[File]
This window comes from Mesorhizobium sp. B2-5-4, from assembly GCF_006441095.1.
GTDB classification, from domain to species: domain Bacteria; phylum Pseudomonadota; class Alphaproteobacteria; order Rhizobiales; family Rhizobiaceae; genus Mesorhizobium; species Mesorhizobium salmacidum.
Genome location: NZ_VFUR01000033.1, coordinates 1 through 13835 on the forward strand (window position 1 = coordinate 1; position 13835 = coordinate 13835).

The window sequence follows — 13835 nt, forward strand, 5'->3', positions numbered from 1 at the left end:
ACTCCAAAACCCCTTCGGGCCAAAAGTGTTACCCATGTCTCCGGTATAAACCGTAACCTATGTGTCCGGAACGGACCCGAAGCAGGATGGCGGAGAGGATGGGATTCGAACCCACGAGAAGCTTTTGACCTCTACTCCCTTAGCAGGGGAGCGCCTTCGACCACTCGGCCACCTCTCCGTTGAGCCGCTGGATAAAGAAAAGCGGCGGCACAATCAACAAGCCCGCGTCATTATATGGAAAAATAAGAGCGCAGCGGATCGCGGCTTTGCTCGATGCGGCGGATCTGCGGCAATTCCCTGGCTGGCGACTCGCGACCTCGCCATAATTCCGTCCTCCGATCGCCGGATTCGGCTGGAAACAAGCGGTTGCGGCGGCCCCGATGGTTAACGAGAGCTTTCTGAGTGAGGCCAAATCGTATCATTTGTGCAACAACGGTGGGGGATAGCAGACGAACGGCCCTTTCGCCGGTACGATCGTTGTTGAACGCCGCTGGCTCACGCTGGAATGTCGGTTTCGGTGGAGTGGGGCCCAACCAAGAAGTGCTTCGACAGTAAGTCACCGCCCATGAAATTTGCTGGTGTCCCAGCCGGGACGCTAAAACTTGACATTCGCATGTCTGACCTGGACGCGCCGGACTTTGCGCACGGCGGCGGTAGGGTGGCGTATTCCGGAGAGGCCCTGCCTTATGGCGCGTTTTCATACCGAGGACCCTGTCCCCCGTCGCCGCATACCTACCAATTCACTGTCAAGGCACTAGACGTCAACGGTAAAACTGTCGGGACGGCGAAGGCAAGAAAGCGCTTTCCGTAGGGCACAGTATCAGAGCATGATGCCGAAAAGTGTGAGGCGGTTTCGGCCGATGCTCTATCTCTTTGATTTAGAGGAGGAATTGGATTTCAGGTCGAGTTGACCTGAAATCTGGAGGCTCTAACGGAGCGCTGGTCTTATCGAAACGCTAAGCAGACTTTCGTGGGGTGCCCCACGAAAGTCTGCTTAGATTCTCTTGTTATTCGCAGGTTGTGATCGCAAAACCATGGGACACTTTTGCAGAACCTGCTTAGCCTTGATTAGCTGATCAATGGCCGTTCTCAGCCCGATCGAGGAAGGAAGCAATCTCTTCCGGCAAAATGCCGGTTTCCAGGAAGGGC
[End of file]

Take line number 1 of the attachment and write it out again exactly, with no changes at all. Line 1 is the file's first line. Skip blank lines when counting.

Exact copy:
This window comes from Mesorhizobium sp. B2-5-4, from assembly GCF_006441095.1.